Sydney, Australia. Picture: THINKSTOCK
Sydney, Australia. Picture: THINKSTOCK

Sydney — Australia, the US and Japan plan to counter China’s influence in the Indo-Pacific by jointly investing in infrastructure projects in the region.

Beijing has loaned countries across Asia billions of dollars as part of its Belt and Road development strategy, including to island nations in the Pacific, a region Canberra views as its backyard.

The Australian government has expressed fear in recent months that some small Pacific nations might get trapped with unsustainable debts, handing Beijing influence.

Foreign Minister Julie Bishop said the trilateral partnership, announced on Tuesday, would "mobilise investment in projects that drive economic growth, create opportunities, and foster a free, open, inclusive and prosperous Indo-Pacific".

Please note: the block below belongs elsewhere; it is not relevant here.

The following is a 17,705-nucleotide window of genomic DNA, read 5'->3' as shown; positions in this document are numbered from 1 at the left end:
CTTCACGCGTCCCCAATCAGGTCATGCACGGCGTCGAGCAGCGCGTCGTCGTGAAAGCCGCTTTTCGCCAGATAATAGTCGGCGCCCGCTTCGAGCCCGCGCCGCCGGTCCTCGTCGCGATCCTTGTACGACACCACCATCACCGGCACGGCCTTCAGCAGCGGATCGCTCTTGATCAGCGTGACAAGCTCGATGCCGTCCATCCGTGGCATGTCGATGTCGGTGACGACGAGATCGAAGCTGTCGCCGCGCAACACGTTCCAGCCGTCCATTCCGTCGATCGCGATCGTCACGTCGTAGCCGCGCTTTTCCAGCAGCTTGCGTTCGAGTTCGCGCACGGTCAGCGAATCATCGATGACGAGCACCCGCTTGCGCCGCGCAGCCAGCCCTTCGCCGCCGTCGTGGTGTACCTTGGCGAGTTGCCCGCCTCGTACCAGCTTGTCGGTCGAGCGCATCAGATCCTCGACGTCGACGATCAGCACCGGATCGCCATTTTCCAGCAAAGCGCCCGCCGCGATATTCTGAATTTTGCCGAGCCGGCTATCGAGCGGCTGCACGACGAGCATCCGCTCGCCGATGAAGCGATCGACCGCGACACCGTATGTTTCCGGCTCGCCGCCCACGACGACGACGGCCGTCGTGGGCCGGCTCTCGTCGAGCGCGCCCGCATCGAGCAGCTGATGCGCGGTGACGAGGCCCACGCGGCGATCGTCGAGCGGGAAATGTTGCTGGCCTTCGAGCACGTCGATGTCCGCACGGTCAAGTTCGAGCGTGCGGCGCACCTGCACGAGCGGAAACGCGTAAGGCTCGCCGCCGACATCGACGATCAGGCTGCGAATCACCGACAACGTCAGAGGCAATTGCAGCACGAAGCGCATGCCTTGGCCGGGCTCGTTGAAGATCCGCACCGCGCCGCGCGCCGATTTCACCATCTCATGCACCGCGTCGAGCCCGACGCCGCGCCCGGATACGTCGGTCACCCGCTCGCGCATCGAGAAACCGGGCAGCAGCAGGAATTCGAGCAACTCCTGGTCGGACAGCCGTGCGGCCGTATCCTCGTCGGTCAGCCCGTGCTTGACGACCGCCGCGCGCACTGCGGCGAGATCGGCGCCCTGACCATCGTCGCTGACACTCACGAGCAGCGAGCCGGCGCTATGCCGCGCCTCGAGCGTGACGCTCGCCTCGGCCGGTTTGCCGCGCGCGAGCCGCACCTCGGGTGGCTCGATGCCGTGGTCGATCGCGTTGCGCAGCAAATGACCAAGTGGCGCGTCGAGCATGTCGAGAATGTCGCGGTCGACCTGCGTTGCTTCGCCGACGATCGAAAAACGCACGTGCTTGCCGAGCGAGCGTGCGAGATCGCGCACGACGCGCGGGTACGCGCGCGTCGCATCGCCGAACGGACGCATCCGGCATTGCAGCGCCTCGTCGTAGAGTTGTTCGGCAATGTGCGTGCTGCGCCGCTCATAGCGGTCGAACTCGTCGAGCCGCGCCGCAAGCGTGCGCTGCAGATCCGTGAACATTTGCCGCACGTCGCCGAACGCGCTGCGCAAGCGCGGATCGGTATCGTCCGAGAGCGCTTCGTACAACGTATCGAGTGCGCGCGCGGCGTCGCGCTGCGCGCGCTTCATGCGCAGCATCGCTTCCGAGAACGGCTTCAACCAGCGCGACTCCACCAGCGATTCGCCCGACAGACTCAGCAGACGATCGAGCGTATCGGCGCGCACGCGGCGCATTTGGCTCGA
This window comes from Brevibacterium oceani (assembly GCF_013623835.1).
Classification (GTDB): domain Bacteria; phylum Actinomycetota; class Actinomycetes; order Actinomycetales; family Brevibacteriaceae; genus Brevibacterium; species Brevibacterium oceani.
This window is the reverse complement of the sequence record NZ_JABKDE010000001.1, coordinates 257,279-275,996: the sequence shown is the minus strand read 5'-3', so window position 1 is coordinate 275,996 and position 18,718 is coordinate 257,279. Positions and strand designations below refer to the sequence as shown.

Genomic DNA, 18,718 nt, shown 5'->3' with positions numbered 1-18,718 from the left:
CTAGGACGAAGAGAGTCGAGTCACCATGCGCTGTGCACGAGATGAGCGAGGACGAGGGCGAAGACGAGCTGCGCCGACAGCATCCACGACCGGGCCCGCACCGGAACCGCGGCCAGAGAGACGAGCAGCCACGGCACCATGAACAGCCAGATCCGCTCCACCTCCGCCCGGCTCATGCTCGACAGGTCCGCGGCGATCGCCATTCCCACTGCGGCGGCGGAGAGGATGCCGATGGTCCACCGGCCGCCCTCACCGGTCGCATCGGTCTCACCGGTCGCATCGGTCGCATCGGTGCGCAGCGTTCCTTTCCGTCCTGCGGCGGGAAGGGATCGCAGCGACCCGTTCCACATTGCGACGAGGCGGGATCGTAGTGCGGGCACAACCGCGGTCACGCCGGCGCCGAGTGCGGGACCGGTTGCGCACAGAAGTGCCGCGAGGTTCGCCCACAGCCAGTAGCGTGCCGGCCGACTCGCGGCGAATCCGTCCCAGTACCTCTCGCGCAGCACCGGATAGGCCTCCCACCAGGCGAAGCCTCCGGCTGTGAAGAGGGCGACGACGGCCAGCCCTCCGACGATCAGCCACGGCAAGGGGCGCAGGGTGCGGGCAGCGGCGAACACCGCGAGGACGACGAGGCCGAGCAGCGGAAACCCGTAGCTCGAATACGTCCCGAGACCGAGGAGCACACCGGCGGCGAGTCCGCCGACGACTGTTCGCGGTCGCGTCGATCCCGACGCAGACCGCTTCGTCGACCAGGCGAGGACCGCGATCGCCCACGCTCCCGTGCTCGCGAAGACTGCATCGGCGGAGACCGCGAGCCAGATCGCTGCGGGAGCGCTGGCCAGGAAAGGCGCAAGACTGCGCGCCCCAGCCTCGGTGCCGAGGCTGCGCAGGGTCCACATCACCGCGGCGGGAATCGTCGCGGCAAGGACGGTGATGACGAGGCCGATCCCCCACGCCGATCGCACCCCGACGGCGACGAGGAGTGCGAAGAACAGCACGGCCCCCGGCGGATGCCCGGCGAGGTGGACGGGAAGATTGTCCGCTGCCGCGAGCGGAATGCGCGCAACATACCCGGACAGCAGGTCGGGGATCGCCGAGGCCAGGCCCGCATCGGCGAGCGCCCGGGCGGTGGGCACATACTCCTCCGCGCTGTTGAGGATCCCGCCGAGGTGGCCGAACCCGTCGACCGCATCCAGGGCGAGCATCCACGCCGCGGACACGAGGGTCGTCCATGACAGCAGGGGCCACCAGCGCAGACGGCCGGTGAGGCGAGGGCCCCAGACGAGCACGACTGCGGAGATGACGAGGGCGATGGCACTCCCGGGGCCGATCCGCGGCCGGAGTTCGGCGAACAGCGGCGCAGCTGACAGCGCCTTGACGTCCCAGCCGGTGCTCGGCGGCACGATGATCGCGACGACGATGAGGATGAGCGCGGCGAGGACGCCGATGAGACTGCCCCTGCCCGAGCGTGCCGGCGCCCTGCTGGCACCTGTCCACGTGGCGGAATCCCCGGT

"We share the belief that good investments stem from transparency, open competition, sustainability, adhering to robust global standards, employing the local workforce, and avoiding unsustainable debt burdens."

She said Australia’s foreign affairs department, the US’s Overseas Private Investment Corporation, and the Japanese Bank for International Co-operation were developing a framework of co-operation.

Bishop did not name China in her announcement, but Canberra has been critical of Beijing’s "soft diplomacy" push in the Pacific and has refocused its aid programmes to win hearts and minds in the island nations.

Australia said last month that it would negotiate a security treaty with Vanuatu, and would fund and build an underseas communications cable to the Solomon Islands and Papua New Guinea.

China’s role in the region is set to be high on the agenda at the 18-nation Pacific Islands Forum annual meeting in Nauru in September.

Earlier this month China announced it was planning a first-ever summit between President Xi Jinping and Pacific Island leaders ahead of this year’s Asia-Pacific Economic Co-operation (Apec) forum in Papua New Guinea.

AFP

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